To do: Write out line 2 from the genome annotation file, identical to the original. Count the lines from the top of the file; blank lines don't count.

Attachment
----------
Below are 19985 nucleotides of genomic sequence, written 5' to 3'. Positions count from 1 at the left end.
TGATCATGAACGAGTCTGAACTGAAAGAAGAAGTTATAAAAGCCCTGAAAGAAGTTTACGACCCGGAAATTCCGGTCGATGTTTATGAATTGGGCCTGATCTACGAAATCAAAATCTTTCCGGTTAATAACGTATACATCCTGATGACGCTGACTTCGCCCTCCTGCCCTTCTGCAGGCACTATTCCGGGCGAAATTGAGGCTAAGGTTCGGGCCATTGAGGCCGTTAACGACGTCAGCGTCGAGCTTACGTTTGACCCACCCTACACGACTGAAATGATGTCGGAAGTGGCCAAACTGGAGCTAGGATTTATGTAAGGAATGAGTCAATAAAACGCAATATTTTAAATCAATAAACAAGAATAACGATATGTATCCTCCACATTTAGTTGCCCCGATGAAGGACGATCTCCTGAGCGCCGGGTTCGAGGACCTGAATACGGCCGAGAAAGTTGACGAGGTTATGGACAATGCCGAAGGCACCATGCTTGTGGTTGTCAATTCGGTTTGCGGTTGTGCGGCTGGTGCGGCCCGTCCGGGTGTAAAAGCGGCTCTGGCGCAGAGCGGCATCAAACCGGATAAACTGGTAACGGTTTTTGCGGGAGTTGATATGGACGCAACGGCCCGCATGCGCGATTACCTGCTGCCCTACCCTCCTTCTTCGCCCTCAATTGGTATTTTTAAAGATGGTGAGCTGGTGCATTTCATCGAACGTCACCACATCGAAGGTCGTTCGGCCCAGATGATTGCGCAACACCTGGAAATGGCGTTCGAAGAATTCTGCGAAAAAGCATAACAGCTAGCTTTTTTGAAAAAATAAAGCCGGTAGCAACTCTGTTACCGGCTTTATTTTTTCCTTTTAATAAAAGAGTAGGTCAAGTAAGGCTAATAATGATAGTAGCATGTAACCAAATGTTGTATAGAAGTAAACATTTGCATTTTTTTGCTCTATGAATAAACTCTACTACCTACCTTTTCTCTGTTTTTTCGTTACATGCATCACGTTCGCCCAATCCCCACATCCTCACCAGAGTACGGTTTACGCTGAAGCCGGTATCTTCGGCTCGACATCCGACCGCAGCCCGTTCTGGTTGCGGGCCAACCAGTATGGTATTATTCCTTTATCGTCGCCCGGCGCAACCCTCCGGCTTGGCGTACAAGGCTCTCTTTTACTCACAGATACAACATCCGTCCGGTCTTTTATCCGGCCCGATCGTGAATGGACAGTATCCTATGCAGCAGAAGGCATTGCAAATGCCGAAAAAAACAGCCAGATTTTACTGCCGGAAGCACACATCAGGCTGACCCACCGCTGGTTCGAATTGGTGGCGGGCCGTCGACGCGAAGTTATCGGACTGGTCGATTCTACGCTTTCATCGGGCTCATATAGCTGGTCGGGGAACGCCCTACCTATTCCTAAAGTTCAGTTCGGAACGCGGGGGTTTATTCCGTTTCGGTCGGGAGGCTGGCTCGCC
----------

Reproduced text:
TGATCATGAACGAGTCTGAACTGAAAGAAGAAGTTATAAAAGCCCTGAAAGAAGTTTACGACCCGGAAATTCCGGTCGATGTTTATGAATTGGGCCTGATCTACGAAATCAAAATCTTTCCGGTTAATAACGTATACATCCTGATGACGCTGACTTCGCCCTCCTGCCCTTCTGCAGGCACTATTCCGGGCGAAATTGAGGCTAAGGTTCGGGCCATTGAGGCCGTTAACGACGTCAGCGTCGAGCTTACGTTTGACCCACCCTACACGACTGAAATGATGTCGGAAGTGGCCAAACTGGAGCTAGGATTTATGTAAGGAATGAGTCAATAAAACGCAATATTTTAAATCAATAAACAAGAATAACGATATGTATCCTCCACATTTAGTTGCCCCGATGAAGGACGATCTCCTGAGCGCCGGGTTCGAGGACCTGAATACGGCCGAGAAAGTTGACGAGGTTATGGACAATGCCGAAGGCACCATGCTTGTGGTTGTCAATTCGGTTTGCGGTTGTGCGGCTGGTGCGGCCCGTCCGGGTGTAAAAGCGGCTCTGGCGCAGAGCGGCATCAAACCGGATAAACTGGTAACGGTTTTTGCGGGAGTTGATATGGACGCAACGGCCCGCATGCGCGATTACCTGCTGCCCTACCCTCCTTCTTCGCCCTCAATTGGTATTTTTAAAGATGGTGAGCTGGTGCATTTCATCGAACGTCACCACATCGAAGGTCGTTCGGCCCAGATGATTGCGCAACACCTGGAAATGGCGTTCGAAGAATTCTGCGAAAAAGCATAACAGCTAGCTTTTTTGAAAAAATAAAGCCGGTAGCAACTCTGTTACCGGCTTTATTTTTTCCTTTTAATAAAAGAGTAGGTCAAGTAAGGCTAATAATGATAGTAGCATGTAACCAAATGTTGTATAGAAGTAAACATTTGCATTTTTTTGCTCTATGAATAAACTCTACTACCTACCTTTTCTCTGTTTTTTCGTTACATGCATCACGTTCGCCCAATCCCCACATCCTCACCAGAGTACGGTTTACGCTGAAGCCGGTATCTTCGGCTCGACATCCGACCGCAGCCCGTTCTGGTTGCGGGCCAACCAGTATGGTATTATTCCTTTATCGTCGCCCGGCGCAACCCTCCGGCTTGGCGTACAAGGCTCTCTTTTACTCACAGATACAACATCCGTCCGGTCTTTTATCCGGCCCGATCGTGAATGGACAGTATCCTATGCAGCAGAAGGCATTGCAAATGCCGAAAAAAACAGCCAGATTTTACTGCCGGAAGCACACATCAGGCTGACCCACCGCTGGTTCGAATTGGTGGCGGGCCGTCGACGCGAAGTTATCGGACTGGTCGATTCTACGCTTTCATCGGGCTCATATAGCTGGTCGGGGAACGCCCTACCTATTCCTAAAGTTCAGTTCGGAACGCGGGGGTTTATTCCGTTTCGGTCGGGAGGCTGGCTCGCC